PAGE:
‘I’m a white civil rights activist’: Former KKK leader running for office in North Georgia
Chester Doles is a two-time convicted felon vying for a seat on the Lumpkin County Board of Commissioners.
LUMPKIN COUNTY, Ga. (CBS46) - A former leader of the Ku Klux Klan – who also spent time in prison – is running for public office in North Georgia. Chester Doles says he’s a changed man.
In most cases, convicted felons cannot hold office in Georgia. So, how did Doles get on the ballot?
According to Georgia code, felons can hold elected office in Georgia if they get their civil rights restored and if at least 10 years have passed from the time they completed their sentence.
Doles was released from federal prison on firearms charges in 2007 – meaning that he has passed that 10 year threshold. Before that, he was sent to prison for beating a black man in Maryland.
As far as getting his civil rights restored, that’s the question CBS46 Investigates has been asking officials all day. The Georgia State Board of Pardons and Paroles don’t have a record of Doles getting his rights restored. Lumpkin County Board of Commissioners also don’t have documents related to Doles having his rights restored.
An hour before our story went on air, Doles told CBS46 investigative reporter Rachel Polansky that he now has to contact the Secretary of State’s Office to get a status on his campaign.
“This sick insane culture of wokeness is destroying America. These people want us gone. We American patriots are the new most endangered species,” 61-year-old Chester Doles said to a small crowd on the campaign trail.
Doles is running as a Republican for a seat on the Lumpkin County Board of Commissioners. He carries signs that read “Stop Socialism. Save America.” It’s a slogan borrowed from Georgia’s controversial Congresswoman Marjorie Taylor Greene, who Doles also supports.
“My main policy would be the guardian of the educational system of Lumpkin County, to keep out Critical Race Theory,” Doles said. “It’s Marxist. It’s trying to put a sense of white guilt into young white children. It needs to be abolished.”
When we asked Doles about his criminal record, he compared himself to civil rights activists.
“If you look at Hosea Williams, he was on the City Council, he was arrested 168 times. Congressman John Lewis, he was arrested 68 times, so that’s not a reason to disqualify someone,” Doles said. “Don’t matter if you’re out there for the civil rights movement, than I’m a white civil rights activist then.”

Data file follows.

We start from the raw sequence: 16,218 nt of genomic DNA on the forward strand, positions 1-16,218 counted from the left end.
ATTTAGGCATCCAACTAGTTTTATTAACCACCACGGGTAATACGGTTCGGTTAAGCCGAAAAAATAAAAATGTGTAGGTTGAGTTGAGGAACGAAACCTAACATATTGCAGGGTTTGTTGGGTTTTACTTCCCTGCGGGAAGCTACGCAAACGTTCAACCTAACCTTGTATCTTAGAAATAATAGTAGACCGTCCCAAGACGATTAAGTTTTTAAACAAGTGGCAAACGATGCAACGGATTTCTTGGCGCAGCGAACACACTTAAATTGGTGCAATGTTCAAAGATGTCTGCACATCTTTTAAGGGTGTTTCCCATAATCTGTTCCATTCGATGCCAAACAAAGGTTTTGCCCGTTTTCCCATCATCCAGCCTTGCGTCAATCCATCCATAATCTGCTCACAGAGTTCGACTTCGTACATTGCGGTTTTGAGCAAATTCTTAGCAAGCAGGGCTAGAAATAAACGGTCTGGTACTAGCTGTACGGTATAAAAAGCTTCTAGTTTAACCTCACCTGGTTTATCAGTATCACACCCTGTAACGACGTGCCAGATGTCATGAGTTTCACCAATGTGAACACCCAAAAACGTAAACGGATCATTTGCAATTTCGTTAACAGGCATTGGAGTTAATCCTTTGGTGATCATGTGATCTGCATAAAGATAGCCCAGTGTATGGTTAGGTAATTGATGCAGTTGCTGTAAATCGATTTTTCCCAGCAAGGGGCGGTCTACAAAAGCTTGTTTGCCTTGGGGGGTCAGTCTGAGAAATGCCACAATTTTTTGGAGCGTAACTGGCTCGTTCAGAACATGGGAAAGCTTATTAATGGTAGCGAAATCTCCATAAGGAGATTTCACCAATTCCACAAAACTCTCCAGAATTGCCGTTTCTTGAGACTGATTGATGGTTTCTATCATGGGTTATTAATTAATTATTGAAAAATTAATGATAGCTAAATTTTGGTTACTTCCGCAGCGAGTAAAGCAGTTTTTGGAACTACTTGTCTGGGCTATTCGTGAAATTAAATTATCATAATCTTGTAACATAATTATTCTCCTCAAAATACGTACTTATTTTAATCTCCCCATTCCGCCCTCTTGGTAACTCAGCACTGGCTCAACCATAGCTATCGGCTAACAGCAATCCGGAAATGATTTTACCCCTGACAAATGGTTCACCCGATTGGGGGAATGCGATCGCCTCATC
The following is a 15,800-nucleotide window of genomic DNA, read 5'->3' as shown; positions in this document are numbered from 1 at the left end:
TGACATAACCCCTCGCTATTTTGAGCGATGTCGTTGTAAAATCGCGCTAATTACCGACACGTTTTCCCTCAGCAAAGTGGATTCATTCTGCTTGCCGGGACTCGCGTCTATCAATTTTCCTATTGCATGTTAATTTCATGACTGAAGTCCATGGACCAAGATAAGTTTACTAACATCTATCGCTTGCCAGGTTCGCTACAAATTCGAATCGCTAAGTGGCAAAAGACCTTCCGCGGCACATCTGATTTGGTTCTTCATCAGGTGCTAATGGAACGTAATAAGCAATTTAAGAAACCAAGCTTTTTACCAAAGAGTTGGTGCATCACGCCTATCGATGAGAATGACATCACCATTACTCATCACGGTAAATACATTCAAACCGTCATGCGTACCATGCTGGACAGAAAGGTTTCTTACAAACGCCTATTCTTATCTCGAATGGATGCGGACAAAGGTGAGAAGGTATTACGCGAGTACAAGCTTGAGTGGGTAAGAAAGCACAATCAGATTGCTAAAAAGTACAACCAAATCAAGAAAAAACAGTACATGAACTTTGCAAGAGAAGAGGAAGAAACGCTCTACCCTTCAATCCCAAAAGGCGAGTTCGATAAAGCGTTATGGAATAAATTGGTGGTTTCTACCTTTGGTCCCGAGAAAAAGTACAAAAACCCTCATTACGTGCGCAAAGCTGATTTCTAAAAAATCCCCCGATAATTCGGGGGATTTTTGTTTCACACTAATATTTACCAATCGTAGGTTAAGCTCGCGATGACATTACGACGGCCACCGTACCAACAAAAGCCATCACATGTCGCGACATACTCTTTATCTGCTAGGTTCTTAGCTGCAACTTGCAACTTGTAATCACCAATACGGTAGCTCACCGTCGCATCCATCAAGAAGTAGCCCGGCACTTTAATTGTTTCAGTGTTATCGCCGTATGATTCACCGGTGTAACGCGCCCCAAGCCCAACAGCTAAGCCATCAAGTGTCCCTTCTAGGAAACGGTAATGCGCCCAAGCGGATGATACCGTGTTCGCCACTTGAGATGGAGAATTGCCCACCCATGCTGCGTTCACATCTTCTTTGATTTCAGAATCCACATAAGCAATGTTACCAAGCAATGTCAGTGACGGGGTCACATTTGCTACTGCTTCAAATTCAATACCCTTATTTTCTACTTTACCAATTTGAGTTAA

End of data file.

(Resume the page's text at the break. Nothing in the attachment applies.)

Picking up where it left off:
This is not the first time Doles is front and center. The former leader of the Ku Klux Klan is quoted and pictured in multiple newspaper clippings from the early 1990s. Today, he tells Polansky that he’s a changed man.
“Do you publicly denounce racism?” Polansky asked. “I do publicly denounce racism, yes ma’am,” Doles responded.
“Do you publicly denounce anti-Semitism?” Polansky asked. “Absolutely,” Doles said.
“Why do you think you can win?” Polansky asked. “I think I can win because there’s enough grass roots movement here in Georgia,” Doles said.
In that aspect, he could be right. Last election day, at least seven people who were at the January 6 rally for President Donald Trump -- won public office in races around the country.
“The atmosphere is helping such candidates to reach such a level that they would not have reached before,” said Dr. Tammy Greer, a political science professor at Clark Atlanta University.
Greer went on to say that the divisive political climate has created the perfect environment for candidates with checkered backgrounds to see an opportunity in politics.
“There are minimum qualifications to become a candidate in this country. Yet if you want to be a teacher, you have to have certification. To be an attorney, you have to go through a process. But when it comes to running for elected office, to say ‘I have zero experience, please elect me,’ because I am the best person to handle millions of dollars in a budget, to oversee policy that takes care of hundreds of thousands of people, I find it odd that we don’t request more for those seeking political office,” Greer added.
As CBS46 investigates has previously uncovered, most candidates in Georgia do not undergo background checks. According to Georgia code, felons can hold elected office in Georgia if they get their civil rights restored or if at least ten years have passed from the time they completed their sentence, without a subsequent conviction of another felony.
Doles will most likely be running against incumbent commissioner Rhett Stringer – who we spoke with on Wednesday. He said he’s planning to qualify to run for re-election later this week.